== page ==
Feb. 8: Child of civil rights to visit kids, teach WSU workshop

By Dustin VandeHoef, College of Education intern

Paula-Young-SheltonPULLMAN, Wash. – You’re never too young to start making a difference. That’s what author and civil rights activist Paula Young Shelton will tell elementary school students – and university students learning to teach them – when she visits Pullman on Monday, Feb. 8.

Shelton will stop at a Jefferson Elementary School assembly before conducting a workshop for Washington State University education students, “Teaching Social Justice in the Elementary Classroom,” 4-6 p.m. in CUE 203.

Shelton’s book, “Child of the Civil Rights Movement,” was the main text for a lesson about social justice recently presented to Jefferson fourth graders by student teacher and WSU student Caty Carino.

“We thought her book would be a good way to show the child’s point of view of the civil rights movement,” she said.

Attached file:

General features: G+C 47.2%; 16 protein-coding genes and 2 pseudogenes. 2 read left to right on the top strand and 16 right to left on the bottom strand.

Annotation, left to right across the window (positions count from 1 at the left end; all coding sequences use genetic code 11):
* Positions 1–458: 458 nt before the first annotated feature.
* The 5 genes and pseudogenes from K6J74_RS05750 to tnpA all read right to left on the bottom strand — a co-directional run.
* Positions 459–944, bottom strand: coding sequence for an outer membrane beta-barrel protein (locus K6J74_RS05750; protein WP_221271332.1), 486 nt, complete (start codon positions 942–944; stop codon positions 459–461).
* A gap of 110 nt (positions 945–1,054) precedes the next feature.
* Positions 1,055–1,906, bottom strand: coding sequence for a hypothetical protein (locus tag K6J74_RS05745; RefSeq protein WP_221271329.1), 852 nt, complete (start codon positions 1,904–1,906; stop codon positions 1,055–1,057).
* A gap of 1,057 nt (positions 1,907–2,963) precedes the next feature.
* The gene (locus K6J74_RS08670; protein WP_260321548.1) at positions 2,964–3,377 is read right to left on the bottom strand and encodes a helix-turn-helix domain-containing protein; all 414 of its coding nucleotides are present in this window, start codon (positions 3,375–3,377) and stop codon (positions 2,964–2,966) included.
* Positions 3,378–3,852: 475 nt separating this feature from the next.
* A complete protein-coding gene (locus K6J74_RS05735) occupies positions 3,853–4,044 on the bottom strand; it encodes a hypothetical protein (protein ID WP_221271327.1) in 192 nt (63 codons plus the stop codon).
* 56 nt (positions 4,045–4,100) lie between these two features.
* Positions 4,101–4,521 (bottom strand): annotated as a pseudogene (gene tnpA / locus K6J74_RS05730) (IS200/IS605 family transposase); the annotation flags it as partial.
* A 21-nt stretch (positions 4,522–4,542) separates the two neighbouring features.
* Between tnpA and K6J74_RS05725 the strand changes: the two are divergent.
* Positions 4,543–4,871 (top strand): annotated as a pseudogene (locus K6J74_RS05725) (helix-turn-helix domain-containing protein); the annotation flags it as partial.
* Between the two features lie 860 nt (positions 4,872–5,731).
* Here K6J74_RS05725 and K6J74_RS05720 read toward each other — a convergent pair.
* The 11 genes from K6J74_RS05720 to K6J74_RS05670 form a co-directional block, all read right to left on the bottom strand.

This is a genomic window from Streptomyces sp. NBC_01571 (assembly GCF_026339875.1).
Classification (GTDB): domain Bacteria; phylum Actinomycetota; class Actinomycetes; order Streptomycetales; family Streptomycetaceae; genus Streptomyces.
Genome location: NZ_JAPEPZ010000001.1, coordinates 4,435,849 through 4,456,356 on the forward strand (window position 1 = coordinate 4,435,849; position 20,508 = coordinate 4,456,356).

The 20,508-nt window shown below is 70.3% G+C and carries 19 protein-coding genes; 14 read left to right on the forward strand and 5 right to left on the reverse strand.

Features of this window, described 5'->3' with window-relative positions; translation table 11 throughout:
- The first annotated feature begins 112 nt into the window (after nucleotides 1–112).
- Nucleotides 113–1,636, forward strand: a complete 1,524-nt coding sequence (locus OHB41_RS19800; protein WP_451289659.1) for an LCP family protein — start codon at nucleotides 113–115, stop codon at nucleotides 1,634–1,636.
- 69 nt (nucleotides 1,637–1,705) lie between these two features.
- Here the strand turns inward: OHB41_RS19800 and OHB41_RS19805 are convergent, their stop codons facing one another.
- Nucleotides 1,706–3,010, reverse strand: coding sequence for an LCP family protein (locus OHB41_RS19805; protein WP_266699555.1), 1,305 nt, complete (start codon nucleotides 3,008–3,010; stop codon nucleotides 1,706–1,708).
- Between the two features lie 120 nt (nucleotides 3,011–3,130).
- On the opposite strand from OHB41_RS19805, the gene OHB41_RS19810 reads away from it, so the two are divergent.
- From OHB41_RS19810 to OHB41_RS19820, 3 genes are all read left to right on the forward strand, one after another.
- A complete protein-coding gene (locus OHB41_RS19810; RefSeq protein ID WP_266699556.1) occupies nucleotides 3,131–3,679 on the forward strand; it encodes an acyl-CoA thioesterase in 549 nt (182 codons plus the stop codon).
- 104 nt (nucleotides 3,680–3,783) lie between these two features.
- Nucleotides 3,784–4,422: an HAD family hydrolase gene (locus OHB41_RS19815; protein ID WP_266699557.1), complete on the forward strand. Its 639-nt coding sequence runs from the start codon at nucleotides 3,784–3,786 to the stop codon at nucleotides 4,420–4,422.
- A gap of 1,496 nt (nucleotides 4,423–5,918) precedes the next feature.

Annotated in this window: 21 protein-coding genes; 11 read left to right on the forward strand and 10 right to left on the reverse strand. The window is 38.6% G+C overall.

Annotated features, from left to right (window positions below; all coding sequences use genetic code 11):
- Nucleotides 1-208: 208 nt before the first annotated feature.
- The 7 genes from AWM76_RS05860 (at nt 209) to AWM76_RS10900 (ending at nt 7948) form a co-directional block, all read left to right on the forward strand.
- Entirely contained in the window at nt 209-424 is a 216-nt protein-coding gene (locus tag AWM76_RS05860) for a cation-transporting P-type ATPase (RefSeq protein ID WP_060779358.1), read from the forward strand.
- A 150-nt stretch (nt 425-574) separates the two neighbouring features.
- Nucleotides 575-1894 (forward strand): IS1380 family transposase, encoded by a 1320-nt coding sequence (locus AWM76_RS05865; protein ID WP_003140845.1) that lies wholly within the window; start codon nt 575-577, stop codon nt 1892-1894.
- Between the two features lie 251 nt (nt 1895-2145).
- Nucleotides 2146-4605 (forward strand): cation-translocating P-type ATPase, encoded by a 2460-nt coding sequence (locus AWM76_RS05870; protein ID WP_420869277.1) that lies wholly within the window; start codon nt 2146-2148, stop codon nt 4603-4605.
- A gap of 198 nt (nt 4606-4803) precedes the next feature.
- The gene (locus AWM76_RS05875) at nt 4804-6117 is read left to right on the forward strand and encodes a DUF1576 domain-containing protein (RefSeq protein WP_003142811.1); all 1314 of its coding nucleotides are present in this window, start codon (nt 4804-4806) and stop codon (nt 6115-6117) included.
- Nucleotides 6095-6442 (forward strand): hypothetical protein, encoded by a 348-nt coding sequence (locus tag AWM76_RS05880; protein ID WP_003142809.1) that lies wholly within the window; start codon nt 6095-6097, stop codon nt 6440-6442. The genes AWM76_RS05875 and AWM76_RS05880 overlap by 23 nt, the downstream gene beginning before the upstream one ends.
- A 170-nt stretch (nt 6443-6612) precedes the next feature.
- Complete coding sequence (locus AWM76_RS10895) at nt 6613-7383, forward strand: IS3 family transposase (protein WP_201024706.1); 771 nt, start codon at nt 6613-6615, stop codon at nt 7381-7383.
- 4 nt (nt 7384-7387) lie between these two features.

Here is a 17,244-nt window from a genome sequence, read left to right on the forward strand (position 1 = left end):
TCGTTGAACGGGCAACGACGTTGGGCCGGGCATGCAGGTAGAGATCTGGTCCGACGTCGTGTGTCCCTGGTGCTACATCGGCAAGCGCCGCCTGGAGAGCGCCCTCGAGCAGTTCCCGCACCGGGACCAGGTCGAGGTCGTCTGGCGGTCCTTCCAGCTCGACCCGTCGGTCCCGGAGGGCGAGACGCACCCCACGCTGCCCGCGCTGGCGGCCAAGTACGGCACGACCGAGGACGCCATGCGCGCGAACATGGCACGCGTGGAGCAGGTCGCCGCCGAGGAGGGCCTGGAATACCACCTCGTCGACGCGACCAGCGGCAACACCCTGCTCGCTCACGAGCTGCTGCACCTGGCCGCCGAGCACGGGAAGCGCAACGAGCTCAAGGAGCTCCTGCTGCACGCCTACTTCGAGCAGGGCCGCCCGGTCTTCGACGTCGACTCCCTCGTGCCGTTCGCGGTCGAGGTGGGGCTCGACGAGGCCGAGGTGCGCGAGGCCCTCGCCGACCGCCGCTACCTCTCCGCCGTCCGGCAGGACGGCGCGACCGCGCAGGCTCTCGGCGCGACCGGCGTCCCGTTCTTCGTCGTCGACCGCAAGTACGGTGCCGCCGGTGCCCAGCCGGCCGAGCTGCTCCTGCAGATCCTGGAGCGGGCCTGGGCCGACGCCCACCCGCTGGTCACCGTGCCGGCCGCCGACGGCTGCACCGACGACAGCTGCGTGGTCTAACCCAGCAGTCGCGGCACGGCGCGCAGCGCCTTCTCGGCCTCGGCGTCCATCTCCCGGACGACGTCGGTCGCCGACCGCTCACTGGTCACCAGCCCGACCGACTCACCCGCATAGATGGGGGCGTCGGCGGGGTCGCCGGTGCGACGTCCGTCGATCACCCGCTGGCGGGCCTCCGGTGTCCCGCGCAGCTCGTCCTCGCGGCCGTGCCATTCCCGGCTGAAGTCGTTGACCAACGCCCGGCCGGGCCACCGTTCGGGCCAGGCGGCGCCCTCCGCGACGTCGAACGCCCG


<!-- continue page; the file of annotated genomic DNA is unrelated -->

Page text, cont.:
The fourth graders wrote letters to Shelton about how they plan to carry on her work in social justice. They wrote about school bullying, gender inequalities on some sports teams and the Flint, Mich., water crisis, Carino said.

Shelton responded to every letter.

“Kids are ready to have these conversations earlier than most people realize,” said Paula Groves Price, associate dean for diversity and international programs in the WSU College of Education. “They naturally want justice. They want fairness. If things are unequal it bothers them to the core.”

She said the WSU workshop is focused on helping pre-service teachers and parents have appropriate conversations about social justice with young children.

“These early conversations matter because they make children think,” she said. “They help make them aware of the world around them.”

In her illustrated book, Shelton recounts what it was like as a child to experience racism in the 1960s. At age 4, she marched alongside her father Andrew Young and “Uncle Martin” (Martin Luther King, Jr.) in Selma, Ala.

“The fourth graders feel like they already know her, so they’re very excited,” said Craig Nelson, principal of Jefferson Elementary School.




Paula Groves Price, WSU College of Education, 509-335-7987, pgroves@wsu.edu